After Slovenia gained independence in 1991, democracy and human rights were established as fundamental values, manifested mainly in the idea that the new Slovenia should distance itself from the so-called “barbaric ethos of the Balkans.” Todorova (2009: 3) believes that Europe had already constructed the Balkans as its other at the beginning of the twentieth century. Consequently, the Balkans were no longer seen only as a geographical region but became synonymous with tribal, backwards, primitive, and barbarian; in short, the Balkans became the other Europe. In opposition to the Balkans, Europe symbolized cleanliness, order, self-control, strength of character, law, justice, and efficient administration – i.e. a culturally higher stage of development which enables decent human behavior (Todorova 2009: 119). Also, in transitional Slovenia, Europe was seen as a democratic ideal, an ethnic synergy of civilized nations, an exemplar of stable democracy, and a defender of human rights. Notions of democracy, human rights, and Europe became the leading ideas of the Slovenian transition and its main points of distinction from the so-called Balkan ethos (Bakić-Hyden 1995). Patterson Hyden (2003: 110, 114) states that, since 1991, many Slovenians have not regarded their country as Balkan but as belonging to Europe and have affirmed an identity grounded in traditions understood to be Western, not Balkan. Slovenia thus returned to its European origins and positioned itself as separate from the Balkans. The position of economic immigrants from ex-Yugoslavia has to be understood within this framework. Mežnarić (1982) shows that social distance between Slovenians and Bosnian immigrants existed even during Yugoslavian times. After 1991, this social distance was reinforced by the differentiation of citizenship and legitimated through labor laws and policies regulating economic migration. Its persistence is also shown in the Islamophobic arguments against building a mosque in Ljubljana presented in Slovenian media and society since the 1970s (Bobnič and Vezovnik 2013). The largest and most vulnerable immigrant group is temporary and circular migrants, who are mostly young, low-skilled men from BiH. Due to continual othering, the problem of immigrant workers has social, economic, and legal dimensions. Legal measures introduced after 1992 place immigrants in an unequal position relative to Slovenian workers and citizens. Legal barriers are complemented by employers’ crafty strategies, such as moving workers between firms to prolong the process of obtaining work permits, changing their legal status, and otherwise manipulating the process to make the workers completely dependent on their employers. The legal inferiority of immigrant workers leads to (1) unpaid and underpaid overtime hours; (2) harassment and extortion; (3) unpaid leave, meals, and sick leave; (4) denial of the right to an annual bonus; and (5) shifting the costs of work visas, equipment, and training onto the immigrant worker. The economic and legal factors are accompanied by social segregation. The workers’ low quality of life stems from poor nutrition, long working hours, poverty, and poor living conditions in separate housing. These circumstances lead to the complete detachment of immigrant workers from mainstream society. Workers have to live in special housing, sometimes made from shipping containers. Housing is segregated, overpriced, overcrowded, and inadequate in terms of space and living conditions. Workers cannot choose among alternatives on the housing market because their lives are completely governed by the construction companies for which they work (Mozetič 2009).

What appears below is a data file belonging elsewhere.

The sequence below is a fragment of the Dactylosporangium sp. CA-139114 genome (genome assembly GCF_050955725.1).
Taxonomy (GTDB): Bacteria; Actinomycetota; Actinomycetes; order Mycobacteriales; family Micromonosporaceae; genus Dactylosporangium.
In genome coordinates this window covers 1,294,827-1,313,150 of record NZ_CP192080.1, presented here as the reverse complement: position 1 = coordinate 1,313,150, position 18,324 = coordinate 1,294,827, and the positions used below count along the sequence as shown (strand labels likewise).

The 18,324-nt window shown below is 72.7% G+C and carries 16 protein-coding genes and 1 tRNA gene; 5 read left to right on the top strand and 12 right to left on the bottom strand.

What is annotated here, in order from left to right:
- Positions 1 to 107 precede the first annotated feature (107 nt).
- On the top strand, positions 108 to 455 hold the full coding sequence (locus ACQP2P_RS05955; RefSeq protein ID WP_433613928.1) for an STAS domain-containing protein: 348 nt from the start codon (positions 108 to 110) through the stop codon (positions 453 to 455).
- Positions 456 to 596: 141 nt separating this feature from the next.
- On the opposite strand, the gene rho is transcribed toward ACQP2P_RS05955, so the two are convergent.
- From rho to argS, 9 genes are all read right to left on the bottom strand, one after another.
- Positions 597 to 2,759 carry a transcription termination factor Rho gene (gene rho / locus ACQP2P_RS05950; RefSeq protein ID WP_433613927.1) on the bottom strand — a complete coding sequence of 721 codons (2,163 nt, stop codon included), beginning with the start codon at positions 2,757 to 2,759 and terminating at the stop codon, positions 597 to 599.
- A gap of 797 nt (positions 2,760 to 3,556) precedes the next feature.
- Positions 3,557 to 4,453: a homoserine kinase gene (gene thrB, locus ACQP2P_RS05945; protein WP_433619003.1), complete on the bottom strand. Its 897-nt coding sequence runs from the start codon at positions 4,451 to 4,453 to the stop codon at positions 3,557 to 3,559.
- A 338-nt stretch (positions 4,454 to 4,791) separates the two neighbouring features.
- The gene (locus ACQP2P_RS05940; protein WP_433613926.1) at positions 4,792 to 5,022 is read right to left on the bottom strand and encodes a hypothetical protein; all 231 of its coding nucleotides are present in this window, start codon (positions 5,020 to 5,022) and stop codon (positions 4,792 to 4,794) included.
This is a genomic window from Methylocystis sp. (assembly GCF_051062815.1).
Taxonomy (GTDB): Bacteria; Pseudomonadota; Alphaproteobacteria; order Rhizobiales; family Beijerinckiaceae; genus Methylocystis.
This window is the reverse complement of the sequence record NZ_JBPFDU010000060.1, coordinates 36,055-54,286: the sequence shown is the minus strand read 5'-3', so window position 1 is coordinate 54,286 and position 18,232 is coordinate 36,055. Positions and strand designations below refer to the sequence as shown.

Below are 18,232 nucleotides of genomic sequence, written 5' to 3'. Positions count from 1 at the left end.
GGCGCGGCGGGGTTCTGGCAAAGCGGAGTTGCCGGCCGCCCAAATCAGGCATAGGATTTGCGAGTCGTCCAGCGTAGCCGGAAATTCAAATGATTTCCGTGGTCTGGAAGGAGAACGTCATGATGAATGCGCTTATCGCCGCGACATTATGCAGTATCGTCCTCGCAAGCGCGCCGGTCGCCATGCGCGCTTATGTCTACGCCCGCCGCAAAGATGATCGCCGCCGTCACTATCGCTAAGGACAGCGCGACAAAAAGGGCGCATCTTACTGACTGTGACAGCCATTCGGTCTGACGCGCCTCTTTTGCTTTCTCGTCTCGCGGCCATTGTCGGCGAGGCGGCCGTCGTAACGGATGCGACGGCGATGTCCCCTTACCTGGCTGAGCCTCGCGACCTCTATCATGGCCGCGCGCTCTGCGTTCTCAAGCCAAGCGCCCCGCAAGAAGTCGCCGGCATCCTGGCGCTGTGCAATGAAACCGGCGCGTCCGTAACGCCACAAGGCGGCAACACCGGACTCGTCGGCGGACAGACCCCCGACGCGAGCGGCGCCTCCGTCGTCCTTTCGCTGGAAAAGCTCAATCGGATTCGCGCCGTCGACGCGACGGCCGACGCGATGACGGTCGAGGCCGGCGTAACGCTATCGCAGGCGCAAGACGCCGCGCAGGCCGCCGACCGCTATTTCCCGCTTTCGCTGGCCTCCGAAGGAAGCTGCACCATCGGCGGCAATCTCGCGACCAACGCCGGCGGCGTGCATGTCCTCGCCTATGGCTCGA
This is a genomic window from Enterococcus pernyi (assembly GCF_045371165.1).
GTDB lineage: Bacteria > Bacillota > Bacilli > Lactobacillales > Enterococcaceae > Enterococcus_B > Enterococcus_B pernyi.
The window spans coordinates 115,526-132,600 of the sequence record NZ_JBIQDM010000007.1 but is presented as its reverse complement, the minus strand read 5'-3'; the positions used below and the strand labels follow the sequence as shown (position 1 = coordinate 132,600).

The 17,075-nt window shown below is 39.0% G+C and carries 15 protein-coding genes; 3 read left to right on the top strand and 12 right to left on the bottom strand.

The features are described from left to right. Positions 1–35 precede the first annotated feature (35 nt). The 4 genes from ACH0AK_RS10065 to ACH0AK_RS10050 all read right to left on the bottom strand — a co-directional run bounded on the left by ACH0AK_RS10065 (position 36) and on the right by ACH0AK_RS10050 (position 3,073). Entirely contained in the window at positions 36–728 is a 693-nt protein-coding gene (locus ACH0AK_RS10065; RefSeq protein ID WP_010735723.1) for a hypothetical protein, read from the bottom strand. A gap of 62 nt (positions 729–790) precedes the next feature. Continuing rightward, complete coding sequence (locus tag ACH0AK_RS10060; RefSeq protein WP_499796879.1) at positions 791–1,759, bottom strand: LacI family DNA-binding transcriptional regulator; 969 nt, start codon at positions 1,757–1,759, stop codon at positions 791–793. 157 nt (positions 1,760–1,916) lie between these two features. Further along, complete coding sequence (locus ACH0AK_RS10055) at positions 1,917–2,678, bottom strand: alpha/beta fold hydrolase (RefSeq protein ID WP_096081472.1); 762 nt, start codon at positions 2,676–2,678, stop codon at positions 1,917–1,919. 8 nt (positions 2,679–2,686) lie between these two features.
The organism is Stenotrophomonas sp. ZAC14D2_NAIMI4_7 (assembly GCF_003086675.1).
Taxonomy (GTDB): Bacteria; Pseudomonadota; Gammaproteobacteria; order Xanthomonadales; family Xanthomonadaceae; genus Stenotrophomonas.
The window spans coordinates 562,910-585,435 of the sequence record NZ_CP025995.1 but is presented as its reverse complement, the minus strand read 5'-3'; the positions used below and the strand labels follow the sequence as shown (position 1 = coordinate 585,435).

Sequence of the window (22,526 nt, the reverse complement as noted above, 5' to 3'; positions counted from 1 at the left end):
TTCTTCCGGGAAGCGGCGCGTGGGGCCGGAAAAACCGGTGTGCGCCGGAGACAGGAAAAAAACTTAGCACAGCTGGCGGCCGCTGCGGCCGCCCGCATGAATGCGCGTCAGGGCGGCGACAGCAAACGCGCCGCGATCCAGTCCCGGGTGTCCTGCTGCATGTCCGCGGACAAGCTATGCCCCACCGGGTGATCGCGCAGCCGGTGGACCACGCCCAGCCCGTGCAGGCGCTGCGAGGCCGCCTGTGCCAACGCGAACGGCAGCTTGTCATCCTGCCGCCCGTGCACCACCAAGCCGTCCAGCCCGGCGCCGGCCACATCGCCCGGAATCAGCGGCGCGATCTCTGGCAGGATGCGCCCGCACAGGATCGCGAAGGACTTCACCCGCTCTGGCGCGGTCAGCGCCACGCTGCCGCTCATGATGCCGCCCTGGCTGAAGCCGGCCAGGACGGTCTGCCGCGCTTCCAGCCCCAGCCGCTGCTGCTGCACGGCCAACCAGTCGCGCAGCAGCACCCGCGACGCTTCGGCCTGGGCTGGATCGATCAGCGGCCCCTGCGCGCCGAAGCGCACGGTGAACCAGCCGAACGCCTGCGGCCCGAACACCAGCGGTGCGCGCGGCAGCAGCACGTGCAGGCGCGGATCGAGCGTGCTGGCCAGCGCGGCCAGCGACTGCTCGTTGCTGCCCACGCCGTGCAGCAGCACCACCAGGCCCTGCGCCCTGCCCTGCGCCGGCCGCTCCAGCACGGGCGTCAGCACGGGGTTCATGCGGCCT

Numerous critical analyses of media discourses have shown how representations of ex-Yugoslavians since the 1990s have been grounded in Balkanist discourse (Doupona Horvat et al. 2001, Kuzmanić 1999, Vezovnik 2009). Todorova (2009: 3) states that long ago, the Balkans “had become a synonym for a reversion to the tribal, the backward, the primitive, the barbarian.” Similarly, in the post-Yugoslavian Slovenian press, the most frequent signifiers for ex-Yugoslavians were tribalism, backwardness, primitiveness, barbarism, unreliability, misogyny, a propensity for intrigue, insincerity, opportunism, laziness, superstition, inefficiency, incompetent bureaucracy, cruelty, boorishness, instability, and unpredictability. Although in recent years the discourse on the Balkan other in the Slovenian media has aimed to become more inclusive and democratic, Balkanist discourse still persists as an important element in the construction of the immigrant worker’s subjectivity. First, texts reproduce Balkanist discourse by reducing immigrant workers to the qualities of backwardness and primitiveness, demonstrated by a lack of cultural, economic, and technological development. Example 1 shows how education and the cultivation of intellectual skills, typically attributed to the Western tradition of reason which prompted Western cultural development, are contrasted with a lack of education and the performance of manual labor, which in turn lead to backwardness. (1) “Jasmin didn’t go to high school. In his farmer family with eight children, there simply was no money for these things. /.../ “Golden hands,” he says /.../ “You won’t believe me. I have only eight years of primary school and these hands.” (Čepin Čander 2009) Plumwood (1993: 82) shows that, in Western culture, intellectuality is more valued than manual labor. The state of being uneducated is ascribed to pre-modernity and a lack of development, while education is ascribed to progress. Example 1 demonstrates that the scarcity of financial resources in large, traditional families limits educational possibilities. The worker’s manuality, illustrated by the metaphor of “golden hands,” represents not only his salvation but also his originary curse. The worker’s backwardness, therefore, is highlighted by his lack of intellectuality and education. In the last sentence, the word “only” indicates that Jasmin himself knows that he lacks education, thereby lending an additional negative connotation to manuality. Another aspect of Balkanism perceived as congruent with manuality and a lack of education arises in this article – traditionalism. It emerges mainly in descriptions of traditional, gendered division of labor. Women are constructed as the primary caregivers linked to the private domain, while men are the financial providers.(2) “He needs to provide for his wife, two kids, and himself. Jasmin’s wife stays at home. She works the garden, takes care of the cow, the children, and the house.” (Čepin Čander 2009)However, what seems to be most constitutive of the workers’ subjectivity is the persistence of their otherness after moving to supposedly developed and modern Slovenian society. In example 3, the aspect of tribalism is emphasized. A journalist describes her difficulties in getting workers to talk to her. She finally finds a worker named Senad willing to take her to a group of workers whom she wanted to interview. The group trusts the journalist only once she claims to have ethnic Balkan origins. (3) “He [Senad] briefly explained to them who I was and what I was interested in, but all of them started to nod. I looked at Senad, and he gave them the sign they could trust me. Instantly, they changed their attitude. /.../ In order to gain their sympathy, I told them that my mother is not Slovenian, that she comes from Macedonia. A smile pictured on their faces, and one of them patted me on my shoulder: ‘Why didn’t you tell us you are one of us?!’” (Korelc 2010)This differentiation of us vs. them presumes the workers’ distance from the Slovenian people and society. Describing the workers as distrustful of and closed toward Slovenians obscures the real problem. The roles of legal and social discrimination in the integration of workers into mainstream society and institutions are pushed into the semantic background, while the real cause of the workers’ detachment from Slovenians is construed as their will.More broadly, the problem of immigrant workers is linked to the question of the workers’ non-assimilation. They are represented as unable to speak Slovenian and desirous of remaining segregated within their own circles, creating the impression of a tribal organization among them. Workers are described as closely connected with their families, while the community of immigrant co-workers seems to be organized along kinship lines. Backwardness, primitiveness, and traditionalism are made explicit in order to position immigrant workers as contradictory to elements of the majoritarian society. To explain this positioning of the other, I follow Todorova (2009: 17) in referencing Douglas, who shows that objects or ideas that confuse or contradict cherished classifications provoke hostile behavior that condemns them. Douglas calls these confusing or contradictory elements ambiguous, anomalous, and indefinable, “uncomfortable facts, which refuse to be fitted in, we find ourselves ignoring or distorting so that they do not disturb these established assumptions” (in Todorova 2009: 17). In addition to constructing workers themselves as contradictory elements, their practices and the objects to which they relate are also portrayed as out of place. (4) “Most of them [immigrant workers during a protest] were still wearing weathered, torn tennis shoes that most of us would probably not wear even while painting walls.” (Aleksič 2010)In example 4, we face what Fairclough (1995: 5–6) calls an implicit presupposition, which is a linguistic strategy that reveals what is taken as normal, granted, or common sense. In this context, the torn tennis shoes contradict the codes of the majoritarian society (a Slovenian would never wear shoes in such bad condition) and help to construct the worker as different. Similarly, the descriptions of workers’ housing in examples 5 and 6 focus mostly on objects that are out of place or in unusual locations. (5) “In the hall, there is a sink and an electric stove with two burners by the trash bin, from which garbage is spilling, and by it, a table with three chairs.” (Gole 2010) (6) “We eat in our beds, because we did not have a dining table.” /…/ (Korelc 2010)Examples 5 and 6 describe a sink and a stove placed in a hall instead of the kitchen, garbage falling out of the trash bin instead of contained within it, immigrants eating in bed instead of at the table, and the dining table placed next to the garbage instead of away from it. That the workers are the source of dirt and pollution is emphasized in example 7.(7) “Marko, for instance, likes nature. He likes to spend Sundays puffing cigarette smoke on a bench in the town park.” (Grah 2012)Garbage outside the bin and smoking in natural areas allude to air and environmental pollution, making the workers symbolic of disturbing, polluting, and dirty elements unwanted in an ethnically clean environment. This view sees workers as pollution, as Douglas would put it – workers appear as different precisely because their culture and practices contradict Slovenian codes. Example 8 confirms this prejudice against workers as dirtiness. (8) “Mujo takes out the trash /.../ he says, ‘Let people see that we are not filthy.’” (Gole 2010)This quotation contains an implicit presupposition (Fairclough 1995: 5–6) that Slovenians think that workers (or Balkan immigrants in general) are actually dirty. In order to prove the contrary, Mujo takes care of the trash. Eating, disposing of trash, and sleeping in the same place remove the workers’ subjectivity from the realm of the humanity and instead evoke the animal. Example 9 shows how out-of-place objects and practices are representative of the irrationality of the workers’ behavior.(9) “For the 108 workers that are sleeping on one floor, there are ten showers, five toilets and pissoirs. For the bed, the workers pay 75 euro /.../ For this amount, workers can sleep in 12-square-meter rooms with three beds, a closet, TV, one cabinet, one chair, and one electric stove.” (Gole 2010)Despite the poor living conditions, the workers are still willing to stay and even pay for their accommodations. The lack of an effort to improve the living conditions creates the impression that immigrant workers are willing to live and work in such conditions because it somehow is part of their original Balkan subjectivity. Their irrational orientation to suffering is often questioned by journalists—“Is it worth it? Why are they still doing it?”—and therefore contrasted with Slovenian (Western) rationality.Such irrational behavior then is rationalized by exploring the workers’ life opportunities. In example 1, the original economic and socio-cultural environment determines the worker’s destiny. Immigrants are seen as destined for migration, bread-winning, and manual labor. The factors determining their lives lie in essentialist determinants loaded with signifiers of Balkanism – a lack of education, large traditional families, traditional gender roles, ruralness, and irrationality.